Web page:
The standard place my son goes is MacRumorsLive. They are doing an excellent job too, but gdgt’s photos and VentureBeat’s interactivity are making them look old and tired.

ArsTechnica is posting photos and text live, but they make you refresh your page manually, just like TechCrunch does.

Finally, Engadget is doing their usual excellent job, but their page needs to be refreshed manually too.

What this does point out, though, is that there’s a real-time web, but that they aren’t integrated. Imagine if there was one place you could watch EVERYONE post in real time. Not possible yet, but I bet that by next year friendfeed will get everyone to build live rooms there. VentureBeat is winning this game by a HUGE margin!

Why is VentureBeat winning?

1. Their room refreshes live without having to refresh your browser page.
2. Their room has interactivity so people watching at home can ask questions.
3. Their room has text, photos, and potentially video from Qik cams and such.
4. Their room’s items and threads are all permalinkable. I could link you to something very specific there. For instance, here’s where they posted a photo of iPhoto Books. I can’t do that to the other live rooms.
5. Their feed can be reused and reshared in other places on friendfeed and on Twitter.
6. Ostensibly they could even mix in other feeds from their competitors through RSS searches. I have a CES room where I’m doing that, for instance.

This isn’t even a close race. If you want the best live experience there’s only one place to go right now. VentureBeat FTW!

Well, until I found Chris Pirillo’s Ustream where he’s posting the audio live. But I posted that to the VentureBeat room too. :-)

UPDATE: It got worse for gdgt.com and macrumors live. MacRumors’ site was hacked during the keynote and gdgt.com was unavailable during part of it.

UPDATE2: other people are using friendfeed to report from the keynote, but I can only pay attention to so much! I’ll put the best of those on my “liked” page. :-)

UPDATE3: I missed a few. Gizmodo has a nice live feed. AppleGazette is using CoveritLive. So is GeekBrief.tv.

Whew, that’s a lot of live feeds to watch! I think the smart ones are just going to wait to get the TechMeme
blog storm later. :-)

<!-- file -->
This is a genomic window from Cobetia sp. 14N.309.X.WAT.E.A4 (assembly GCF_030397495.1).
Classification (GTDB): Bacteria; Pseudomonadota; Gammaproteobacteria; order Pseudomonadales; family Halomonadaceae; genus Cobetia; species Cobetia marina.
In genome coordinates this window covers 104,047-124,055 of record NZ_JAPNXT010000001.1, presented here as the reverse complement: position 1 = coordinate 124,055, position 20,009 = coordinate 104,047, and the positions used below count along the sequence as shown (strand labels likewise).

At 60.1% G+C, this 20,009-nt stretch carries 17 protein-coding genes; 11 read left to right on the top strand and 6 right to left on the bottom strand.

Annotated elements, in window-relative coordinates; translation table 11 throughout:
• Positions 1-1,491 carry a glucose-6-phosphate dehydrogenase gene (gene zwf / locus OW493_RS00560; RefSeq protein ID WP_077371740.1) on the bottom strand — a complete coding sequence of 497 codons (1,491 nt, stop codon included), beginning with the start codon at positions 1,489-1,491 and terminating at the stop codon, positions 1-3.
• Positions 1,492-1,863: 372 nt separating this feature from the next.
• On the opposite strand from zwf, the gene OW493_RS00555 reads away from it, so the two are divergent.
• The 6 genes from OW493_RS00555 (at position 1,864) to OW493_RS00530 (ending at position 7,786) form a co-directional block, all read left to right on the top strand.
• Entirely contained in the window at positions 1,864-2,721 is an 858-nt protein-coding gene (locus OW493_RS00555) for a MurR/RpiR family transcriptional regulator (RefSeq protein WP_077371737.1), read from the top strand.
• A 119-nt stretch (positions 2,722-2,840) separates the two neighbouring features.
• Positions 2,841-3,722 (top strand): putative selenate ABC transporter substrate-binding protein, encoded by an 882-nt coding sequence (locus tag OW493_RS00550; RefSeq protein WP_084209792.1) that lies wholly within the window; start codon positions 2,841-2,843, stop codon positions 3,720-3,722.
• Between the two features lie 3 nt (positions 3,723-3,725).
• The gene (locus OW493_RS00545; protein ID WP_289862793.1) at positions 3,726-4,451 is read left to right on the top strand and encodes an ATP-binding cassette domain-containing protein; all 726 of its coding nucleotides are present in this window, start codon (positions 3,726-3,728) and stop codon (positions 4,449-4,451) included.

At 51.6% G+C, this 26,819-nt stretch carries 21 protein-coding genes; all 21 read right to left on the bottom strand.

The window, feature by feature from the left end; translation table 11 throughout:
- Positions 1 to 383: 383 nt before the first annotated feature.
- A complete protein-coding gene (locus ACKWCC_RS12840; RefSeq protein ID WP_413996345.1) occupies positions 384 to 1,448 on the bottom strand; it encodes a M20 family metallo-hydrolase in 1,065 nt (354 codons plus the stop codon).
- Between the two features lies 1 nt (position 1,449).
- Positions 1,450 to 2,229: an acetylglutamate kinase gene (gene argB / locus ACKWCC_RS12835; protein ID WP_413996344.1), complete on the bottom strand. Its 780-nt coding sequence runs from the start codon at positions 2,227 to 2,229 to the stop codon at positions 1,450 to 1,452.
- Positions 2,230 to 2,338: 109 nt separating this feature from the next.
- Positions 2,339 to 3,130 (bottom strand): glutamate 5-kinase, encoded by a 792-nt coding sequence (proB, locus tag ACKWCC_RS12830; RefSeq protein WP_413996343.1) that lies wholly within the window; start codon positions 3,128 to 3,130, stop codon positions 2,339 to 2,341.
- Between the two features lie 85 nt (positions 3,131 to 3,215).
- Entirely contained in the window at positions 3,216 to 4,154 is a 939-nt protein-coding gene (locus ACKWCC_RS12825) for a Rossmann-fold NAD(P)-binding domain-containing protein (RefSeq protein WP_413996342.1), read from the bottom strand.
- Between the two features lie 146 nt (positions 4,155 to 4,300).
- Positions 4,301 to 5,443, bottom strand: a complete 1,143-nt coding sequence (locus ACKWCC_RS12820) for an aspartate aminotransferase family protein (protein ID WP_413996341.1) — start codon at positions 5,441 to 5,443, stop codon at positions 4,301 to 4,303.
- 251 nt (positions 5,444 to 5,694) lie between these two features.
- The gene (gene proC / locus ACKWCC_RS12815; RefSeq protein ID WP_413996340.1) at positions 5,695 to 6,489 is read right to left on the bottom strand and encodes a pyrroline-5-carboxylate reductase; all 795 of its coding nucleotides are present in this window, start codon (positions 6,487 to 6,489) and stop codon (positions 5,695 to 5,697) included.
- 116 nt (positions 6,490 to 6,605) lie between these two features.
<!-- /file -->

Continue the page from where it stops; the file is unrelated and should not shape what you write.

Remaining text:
UPDATE4: Pirillo’s audio stream went down with about 20 minutes to go. Luckily MacTips Podcast had a live audio stream going too.

Are bloggers & social networks killing the big shows?

I’ve noticed a trend lately (actually I noticed it back when I worked at Microsoft and my bosses kept refusing to buy booths at conferences, saying they didn’t return the ROI, but that trend has grown and grown big time). Big companies are throwing their own parties to get news out inside of going to big trade shows. Last night I was at Facebook’s party, where they told everyone they had just passed 140 million users. That deserves a blog post of its own, but we’re here to discuss the trade show crunch.

Earlier in the year we attended a day-long event where Electronic Arts introduced a bunch of bloggers to Dead Space, here’s our video with the producer of that.

I’ve watched as Apple invites a few hundred bloggers and journalists into a conference room at its headquarters in Cupertino and gets the news out to the world without having to go to an expensive venue.

What changed?

Blogging and online video.

Big companies are looking at the millions of dollars they spend for booths (not to mention bringing employees to) and are realizing that it’s just not getting the return on investment that they should get.

My sponsor, Seagate, told me they are reducing their spend this year at CES. AMD and Delphi are doing the same thing and I’m hearing about many other companies who will either stop going, or reduce the size of their booths, either this year, if they could, or in 2010 (contracts make it tough to shrink booths as fast as companies might want).

The news is all over the place about Apple’s decision to stop going to MacWorld. It’s being discussed on FriendFeed big time. This post’s thesis got 40+ comments in about an hour.

To me this makes total sense. Why? 44,000 people go to MacWorld. Hell, a lot more people watch Engadget report from that much cheaper conference room.

And Apple has the personal touch already thanks to their stores. They don’t need to meet with consumers anymore in expensive trade show booths that, simply, aren’t a very good experience anyway.

So, what should we expect over the next year? A lot of bad news for big trade shows.

What’s killing them? The Internet. You can launch a product live now from a living room. Thanks to Stickam, Ustream, Qik, Kyte, YouTube, Flixwagon, Viddler, Vimeo, SmugMug, etc and blogs.

Just give the people on Facebook something to pass along and talk about and your product is out there, big time.

I wonder, will 2009′s CES be the last one I attend? I remember when I thought that about Comdex, which everyone thought was too big to die.

I think it’ll be a miracle to see CES make it to 2011. Why? Blame it on the bloggers.

That all said, I’m participating in a bunch of events at CES and I’m tracking them all (and ones at Macworld) on my Upcoming.org calendar. Hope to see you there. It might be our last time!